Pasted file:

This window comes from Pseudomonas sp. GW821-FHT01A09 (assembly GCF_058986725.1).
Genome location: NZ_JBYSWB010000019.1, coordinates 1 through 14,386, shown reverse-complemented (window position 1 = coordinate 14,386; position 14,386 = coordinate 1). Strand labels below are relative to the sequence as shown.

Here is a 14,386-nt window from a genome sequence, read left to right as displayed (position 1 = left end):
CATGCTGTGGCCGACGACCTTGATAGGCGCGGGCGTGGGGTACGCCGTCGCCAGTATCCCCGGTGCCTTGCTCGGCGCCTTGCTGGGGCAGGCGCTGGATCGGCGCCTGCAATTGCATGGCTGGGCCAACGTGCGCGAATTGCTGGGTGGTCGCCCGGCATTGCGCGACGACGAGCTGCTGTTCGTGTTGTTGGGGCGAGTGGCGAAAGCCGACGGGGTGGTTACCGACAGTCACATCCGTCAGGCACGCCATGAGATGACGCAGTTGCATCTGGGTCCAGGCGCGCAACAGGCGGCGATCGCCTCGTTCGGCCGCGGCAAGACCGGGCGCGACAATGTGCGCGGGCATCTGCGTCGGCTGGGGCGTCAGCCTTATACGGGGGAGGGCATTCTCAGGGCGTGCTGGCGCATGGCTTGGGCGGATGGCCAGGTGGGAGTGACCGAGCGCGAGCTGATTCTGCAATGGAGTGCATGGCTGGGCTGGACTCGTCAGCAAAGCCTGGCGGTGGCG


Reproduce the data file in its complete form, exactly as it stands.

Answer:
This window comes from Pseudomonas sp. GW821-FHT01A09 (assembly GCF_058986725.1).
Genome location: NZ_JBYSWB010000019.1, coordinates 1 through 14,386, shown reverse-complemented (window position 1 = coordinate 14,386; position 14,386 = coordinate 1). Strand labels below are relative to the sequence as shown.

Here is a 14,386-nt window from a genome sequence, read left to right as displayed (position 1 = left end):
CATGCTGTGGCCGACGACCTTGATAGGCGCGGGCGTGGGGTACGCCGTCGCCAGTATCCCCGGTGCCTTGCTCGGCGCCTTGCTGGGGCAGGCGCTGGATCGGCGCCTGCAATTGCATGGCTGGGCCAACGTGCGCGAATTGCTGGGTGGTCGCCCGGCATTGCGCGACGACGAGCTGCTGTTCGTGTTGTTGGGGCGAGTGGCGAAAGCCGACGGGGTGGTTACCGACAGTCACATCCGTCAGGCACGCCATGAGATGACGCAGTTGCATCTGGGTCCAGGCGCGCAACAGGCGGCGATCGCCTCGTTCGGCCGCGGCAAGACCGGGCGCGACAATGTGCGCGGGCATCTGCGTCGGCTGGGGCGTCAGCCTTATACGGGGGAGGGCATTCTCAGGGCGTGCTGGCGCATGGCTTGGGCGGATGGCCAGGTGGGAGTGACCGAGCGCGAGCTGATTCTGCAATGGAGTGCATGGCTGGGCTGGACTCGTCAGCAAAGCCTGGCGGTGGCG